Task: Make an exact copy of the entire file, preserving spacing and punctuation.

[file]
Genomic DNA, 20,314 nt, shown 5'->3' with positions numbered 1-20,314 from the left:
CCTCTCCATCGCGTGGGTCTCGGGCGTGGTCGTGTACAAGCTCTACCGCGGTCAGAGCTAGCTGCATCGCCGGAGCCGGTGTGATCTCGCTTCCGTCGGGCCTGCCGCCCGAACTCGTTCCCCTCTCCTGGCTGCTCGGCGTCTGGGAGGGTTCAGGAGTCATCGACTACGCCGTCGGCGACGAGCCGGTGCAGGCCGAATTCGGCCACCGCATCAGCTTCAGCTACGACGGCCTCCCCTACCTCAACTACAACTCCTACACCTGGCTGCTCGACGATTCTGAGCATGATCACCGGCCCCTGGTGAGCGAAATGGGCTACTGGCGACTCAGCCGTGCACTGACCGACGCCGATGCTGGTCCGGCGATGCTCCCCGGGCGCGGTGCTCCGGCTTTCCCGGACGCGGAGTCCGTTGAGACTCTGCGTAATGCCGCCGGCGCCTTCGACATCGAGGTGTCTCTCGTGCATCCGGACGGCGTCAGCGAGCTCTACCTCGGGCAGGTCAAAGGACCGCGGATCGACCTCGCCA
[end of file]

Genomic DNA, 20,314 nt, shown 5'->3' with positions numbered 1-20,314 from the left:
CCTCTCCATCGCGTGGGTCTCGGGCGTGGTCGTGTACAAGCTCTACCGCGGTCAGAGCTAGCTGCATCGCCGGAGCCGGTGTGATCTCGCTTCCGTCGGGCCTGCCGCCCGAACTCGTTCCCCTCTCCTGGCTGCTCGGCGTCTGGGAGGGTTCAGGAGTCATCGACTACGCCGTCGGCGACGAGCCGGTGCAGGCCGAATTCGGCCACCGCATCAGCTTCAGCTACGACGGCCTCCCCTACCTCAACTACAACTCCTACACCTGGCTGCTCGACGATTCTGAGCATGATCACCGGCCCCTGGTGAGCGAAATGGGCTACTGGCGACTCAGCCGTGCACTGACCGACGCCGATGCTGGTCCGGCGATGCTCCCCGGGCGCGGTGCTCCGGCTTTCCCGGACGCGGAGTCCGTTGAGACTCTGCGTAATGCCGCCGGCGCCTTCGACATCGAGGTGTCTCTCGTGCATCCGGACGGCGTCAGCGAGCTCTACCTCGGGCAGGTCAAAGGACCGCGGATCGACCTCGCCA